Tuesday, April 8, 2014

The Case For and Against Fluoride

I have been reading about the use of fluoride in our toothpaste and I never realized that this topic can be so controversial. There are those who strongly believe that fluoride is very important for dental health and there are those who are strongly against its use. 

Demineralization and remineralization are two processes where minerals are lost and added to a tooth's enamel layer each day. Demineralization happens when acid that is produced due to bacteria and sugar, erodes tooth enamel and damages our teeth. Remineralization happens when minerals such as fluoride and calcium get redeposited to the tooth enamel when we consume food and water. Tooth decay can happen when one experiences too much demineralization without enough remineralization to repair the enamel layer.

The Case For Fluoride

Fluoride is believed to help prevent tooth decay and protect from demineralization by making the tooth more resistant to acid attacks from bacteria and sugars in the mouth. Fluoride also strengthens the enamel as it accumulates in the demineralized areas and thus making our teeth stronger and prevent cavities. Fluoride also helps speed remineralization as well as disrupts acid production in already erupted teeth of both children and adults. Water authorities add fluoride to tap-water because they say it reduces the prevalence of tooth decay in the local population. Proponents of fluoride believe that fluoride is only harmful is excess dosage as it may cause fluorosis and fluoride toxicity but it is not a problem if consumed on a small amount through drinking water and toothpaste (which we spit out anyways).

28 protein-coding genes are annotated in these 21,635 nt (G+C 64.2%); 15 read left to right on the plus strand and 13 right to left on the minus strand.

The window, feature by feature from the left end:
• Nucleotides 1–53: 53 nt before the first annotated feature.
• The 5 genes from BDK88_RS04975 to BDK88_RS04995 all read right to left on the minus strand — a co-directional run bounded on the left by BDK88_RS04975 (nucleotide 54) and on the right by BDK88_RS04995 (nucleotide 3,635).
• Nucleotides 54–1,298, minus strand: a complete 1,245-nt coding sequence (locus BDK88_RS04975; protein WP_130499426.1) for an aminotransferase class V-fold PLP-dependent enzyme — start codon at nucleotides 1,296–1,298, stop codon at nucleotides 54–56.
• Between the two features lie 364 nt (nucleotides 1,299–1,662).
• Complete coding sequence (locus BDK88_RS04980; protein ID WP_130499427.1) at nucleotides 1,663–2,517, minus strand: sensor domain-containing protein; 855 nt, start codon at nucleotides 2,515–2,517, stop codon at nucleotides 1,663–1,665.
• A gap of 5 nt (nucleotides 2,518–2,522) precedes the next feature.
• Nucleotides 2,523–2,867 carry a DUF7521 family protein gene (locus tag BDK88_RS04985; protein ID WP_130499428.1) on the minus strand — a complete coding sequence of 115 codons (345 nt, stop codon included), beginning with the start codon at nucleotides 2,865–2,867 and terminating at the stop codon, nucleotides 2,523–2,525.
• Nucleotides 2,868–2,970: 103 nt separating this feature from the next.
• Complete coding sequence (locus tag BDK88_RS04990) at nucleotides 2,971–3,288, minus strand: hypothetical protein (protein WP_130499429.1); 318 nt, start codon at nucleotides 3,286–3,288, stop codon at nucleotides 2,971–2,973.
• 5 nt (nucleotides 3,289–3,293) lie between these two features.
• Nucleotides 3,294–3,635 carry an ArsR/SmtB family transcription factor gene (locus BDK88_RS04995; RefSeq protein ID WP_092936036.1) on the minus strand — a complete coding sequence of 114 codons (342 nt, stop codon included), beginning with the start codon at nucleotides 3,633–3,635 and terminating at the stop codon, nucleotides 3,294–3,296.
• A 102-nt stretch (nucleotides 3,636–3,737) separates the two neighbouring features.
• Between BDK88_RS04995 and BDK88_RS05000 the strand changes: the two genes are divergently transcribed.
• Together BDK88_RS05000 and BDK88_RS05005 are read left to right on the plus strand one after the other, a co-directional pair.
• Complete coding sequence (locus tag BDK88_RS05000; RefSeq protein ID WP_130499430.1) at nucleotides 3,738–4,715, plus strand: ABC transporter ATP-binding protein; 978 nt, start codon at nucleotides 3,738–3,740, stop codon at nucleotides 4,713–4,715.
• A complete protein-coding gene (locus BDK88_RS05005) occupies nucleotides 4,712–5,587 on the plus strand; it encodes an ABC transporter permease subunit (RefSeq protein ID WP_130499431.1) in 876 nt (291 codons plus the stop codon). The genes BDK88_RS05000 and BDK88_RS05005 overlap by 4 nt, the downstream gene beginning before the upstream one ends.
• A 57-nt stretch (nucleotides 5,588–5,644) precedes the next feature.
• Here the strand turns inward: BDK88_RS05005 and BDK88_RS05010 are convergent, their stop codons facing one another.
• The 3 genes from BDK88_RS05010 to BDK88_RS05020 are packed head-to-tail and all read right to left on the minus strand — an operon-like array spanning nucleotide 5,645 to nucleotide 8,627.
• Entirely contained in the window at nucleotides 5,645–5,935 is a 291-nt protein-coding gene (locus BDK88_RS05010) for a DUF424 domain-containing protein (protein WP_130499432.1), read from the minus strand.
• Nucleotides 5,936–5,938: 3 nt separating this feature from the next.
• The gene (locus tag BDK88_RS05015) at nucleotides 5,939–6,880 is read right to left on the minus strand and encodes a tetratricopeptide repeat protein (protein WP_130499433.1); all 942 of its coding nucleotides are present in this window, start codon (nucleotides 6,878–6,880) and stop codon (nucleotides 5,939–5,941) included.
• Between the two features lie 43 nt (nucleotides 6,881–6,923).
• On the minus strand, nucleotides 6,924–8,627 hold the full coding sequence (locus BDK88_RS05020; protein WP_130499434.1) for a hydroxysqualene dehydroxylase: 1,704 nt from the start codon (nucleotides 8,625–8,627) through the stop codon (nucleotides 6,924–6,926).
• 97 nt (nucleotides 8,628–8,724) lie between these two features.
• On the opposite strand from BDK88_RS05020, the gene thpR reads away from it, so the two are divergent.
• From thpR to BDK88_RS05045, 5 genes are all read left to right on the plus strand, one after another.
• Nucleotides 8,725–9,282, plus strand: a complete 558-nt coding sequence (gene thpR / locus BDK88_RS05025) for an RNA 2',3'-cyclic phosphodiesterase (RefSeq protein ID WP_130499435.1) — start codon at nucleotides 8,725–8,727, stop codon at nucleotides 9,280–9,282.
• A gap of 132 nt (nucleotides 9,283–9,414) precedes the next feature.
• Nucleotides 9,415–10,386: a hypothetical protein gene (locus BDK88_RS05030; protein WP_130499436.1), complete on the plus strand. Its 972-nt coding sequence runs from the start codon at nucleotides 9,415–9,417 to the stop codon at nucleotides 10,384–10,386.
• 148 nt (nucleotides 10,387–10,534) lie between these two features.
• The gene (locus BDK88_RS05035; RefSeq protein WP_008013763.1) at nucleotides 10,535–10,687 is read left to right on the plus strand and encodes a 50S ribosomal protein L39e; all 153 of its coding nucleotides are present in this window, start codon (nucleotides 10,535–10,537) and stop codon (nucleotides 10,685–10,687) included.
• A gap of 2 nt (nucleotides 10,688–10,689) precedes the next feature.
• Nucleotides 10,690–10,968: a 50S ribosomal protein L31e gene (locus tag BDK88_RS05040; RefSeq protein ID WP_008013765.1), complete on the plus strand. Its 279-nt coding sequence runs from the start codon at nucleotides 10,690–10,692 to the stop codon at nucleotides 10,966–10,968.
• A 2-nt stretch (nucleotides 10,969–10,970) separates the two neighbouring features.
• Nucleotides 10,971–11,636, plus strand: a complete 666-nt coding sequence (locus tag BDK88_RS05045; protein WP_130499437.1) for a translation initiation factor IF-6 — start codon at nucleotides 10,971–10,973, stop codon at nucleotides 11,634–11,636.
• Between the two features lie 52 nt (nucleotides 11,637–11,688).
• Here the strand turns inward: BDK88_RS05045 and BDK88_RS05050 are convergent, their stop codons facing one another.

The Case Against Fluoride

On the flipside, many studies and researches, such as this and this, believe the risks much outweigh the benefits of using fluoridated toothpaste and that fluoride is a known carcinogen and toxic waste product of the fertilizer and aluminium industry. Flouride toxicity can also affect the brain, bone, kidney, thyroid, and teeth.

Where Do I Stand

At this point, I'm still using fluoridated toothpaste because my dentist strongly suggests it, but my two-year old is using non-fluoridated toothpaste because she can't spit out the toothpaste yet and Singapore's water is already fluoridated. She is using Earthpaste toothpaste if you are curious, it's the best non-fluoridated toothpaste I know so far that doesn't include preservatives, toxic ingredient like sodium lauryl sulfate, glycerin, or artificial sweeter like saccharin. 

I'm no fluoride expert and I don't claim that what I'm doing is the best for everyone, but it's what I decide to do given the information I currently know. It's worth mentioning that proper and nutritious diet play a critical role in keeping our teeth healthy. In his book, Nutrition and Psychical Degeneration, Dr. Weston A. Price, a dentist, explained that our teeth are the first part of our body to noticeably be affected when our bodies are not properly nourished. Consuming real and traditional foods are necessary to keep our teeth healthy, and even reverse tooth decay. A modern diet full of refined and processed foods not only damage and rot our teeth, but also displace the nutrients that our body needs.

What do you think about the use of fluoride in our toothpaste?

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